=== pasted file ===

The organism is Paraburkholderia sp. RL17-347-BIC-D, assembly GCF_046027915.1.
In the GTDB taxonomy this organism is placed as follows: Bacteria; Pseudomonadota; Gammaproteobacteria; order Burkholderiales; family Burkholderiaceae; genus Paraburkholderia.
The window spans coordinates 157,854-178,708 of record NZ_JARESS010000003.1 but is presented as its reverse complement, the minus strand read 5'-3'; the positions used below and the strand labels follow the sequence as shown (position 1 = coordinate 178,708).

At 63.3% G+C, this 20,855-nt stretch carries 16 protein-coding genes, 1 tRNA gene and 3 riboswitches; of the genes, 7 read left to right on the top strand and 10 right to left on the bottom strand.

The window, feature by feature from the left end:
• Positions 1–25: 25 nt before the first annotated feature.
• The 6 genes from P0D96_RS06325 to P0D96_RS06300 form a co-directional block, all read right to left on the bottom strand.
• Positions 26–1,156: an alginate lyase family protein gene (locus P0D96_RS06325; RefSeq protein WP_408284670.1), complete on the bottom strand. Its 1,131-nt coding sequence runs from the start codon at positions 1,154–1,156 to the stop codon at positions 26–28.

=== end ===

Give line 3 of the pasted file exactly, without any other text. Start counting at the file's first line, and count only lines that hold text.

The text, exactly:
The window spans coordinates 157,854-178,708 of record NZ_JARESS010000003.1 but is presented as its reverse complement, the minus strand read 5'-3'; the positions used below and the strand labels follow the sequence as shown (position 1 = coordinate 178,708).